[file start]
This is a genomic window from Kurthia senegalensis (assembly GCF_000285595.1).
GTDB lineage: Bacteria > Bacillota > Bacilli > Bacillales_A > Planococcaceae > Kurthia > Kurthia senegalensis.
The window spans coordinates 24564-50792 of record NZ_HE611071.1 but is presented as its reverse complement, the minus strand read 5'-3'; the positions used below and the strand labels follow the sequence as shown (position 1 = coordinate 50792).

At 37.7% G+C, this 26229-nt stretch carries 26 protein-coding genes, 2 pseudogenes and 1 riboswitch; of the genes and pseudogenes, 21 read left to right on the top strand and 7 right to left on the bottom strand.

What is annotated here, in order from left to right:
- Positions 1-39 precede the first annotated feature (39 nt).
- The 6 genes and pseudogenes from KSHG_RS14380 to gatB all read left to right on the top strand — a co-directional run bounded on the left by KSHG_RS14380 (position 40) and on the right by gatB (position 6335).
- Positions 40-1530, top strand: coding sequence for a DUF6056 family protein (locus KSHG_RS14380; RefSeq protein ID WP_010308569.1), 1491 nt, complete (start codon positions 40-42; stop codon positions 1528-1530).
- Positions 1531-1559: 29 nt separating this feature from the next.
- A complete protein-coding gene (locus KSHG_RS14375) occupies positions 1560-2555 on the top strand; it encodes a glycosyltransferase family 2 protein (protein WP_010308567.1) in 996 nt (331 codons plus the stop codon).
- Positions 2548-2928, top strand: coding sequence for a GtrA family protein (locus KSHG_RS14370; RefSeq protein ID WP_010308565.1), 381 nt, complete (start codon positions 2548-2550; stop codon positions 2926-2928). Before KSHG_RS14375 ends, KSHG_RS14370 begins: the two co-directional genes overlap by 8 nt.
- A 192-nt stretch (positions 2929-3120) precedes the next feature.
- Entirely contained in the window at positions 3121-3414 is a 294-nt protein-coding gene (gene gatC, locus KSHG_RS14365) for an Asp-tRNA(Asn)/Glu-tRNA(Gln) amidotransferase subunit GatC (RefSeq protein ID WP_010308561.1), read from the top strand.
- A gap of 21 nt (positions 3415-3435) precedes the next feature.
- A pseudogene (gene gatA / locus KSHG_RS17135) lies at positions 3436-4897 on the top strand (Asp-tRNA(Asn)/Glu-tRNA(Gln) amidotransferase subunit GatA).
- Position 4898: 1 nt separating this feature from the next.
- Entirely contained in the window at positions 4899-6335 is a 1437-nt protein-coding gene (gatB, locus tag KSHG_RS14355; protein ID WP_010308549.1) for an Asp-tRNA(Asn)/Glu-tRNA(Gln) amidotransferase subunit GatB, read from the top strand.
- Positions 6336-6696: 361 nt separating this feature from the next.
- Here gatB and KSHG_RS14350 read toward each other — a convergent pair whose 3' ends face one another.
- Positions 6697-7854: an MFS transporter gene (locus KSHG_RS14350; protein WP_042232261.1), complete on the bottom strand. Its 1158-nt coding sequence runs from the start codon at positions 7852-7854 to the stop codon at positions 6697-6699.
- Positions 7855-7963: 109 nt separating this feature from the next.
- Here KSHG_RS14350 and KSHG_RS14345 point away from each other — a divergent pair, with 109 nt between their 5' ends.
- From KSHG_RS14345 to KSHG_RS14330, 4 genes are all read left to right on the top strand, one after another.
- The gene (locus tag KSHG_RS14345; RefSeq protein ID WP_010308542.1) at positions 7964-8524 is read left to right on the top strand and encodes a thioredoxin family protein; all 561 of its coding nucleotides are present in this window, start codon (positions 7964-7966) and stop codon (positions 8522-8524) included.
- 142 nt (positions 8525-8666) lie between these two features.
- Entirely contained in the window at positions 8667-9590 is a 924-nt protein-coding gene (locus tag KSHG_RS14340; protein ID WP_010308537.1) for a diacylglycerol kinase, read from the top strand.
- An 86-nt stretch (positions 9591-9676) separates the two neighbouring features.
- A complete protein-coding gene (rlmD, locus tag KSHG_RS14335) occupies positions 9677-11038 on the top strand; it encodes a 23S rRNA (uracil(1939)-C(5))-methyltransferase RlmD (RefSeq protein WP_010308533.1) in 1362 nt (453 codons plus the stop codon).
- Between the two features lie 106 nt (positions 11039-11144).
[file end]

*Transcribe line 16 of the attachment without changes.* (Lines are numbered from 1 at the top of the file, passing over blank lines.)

- Position 4898: 1 nt separating this feature from the next.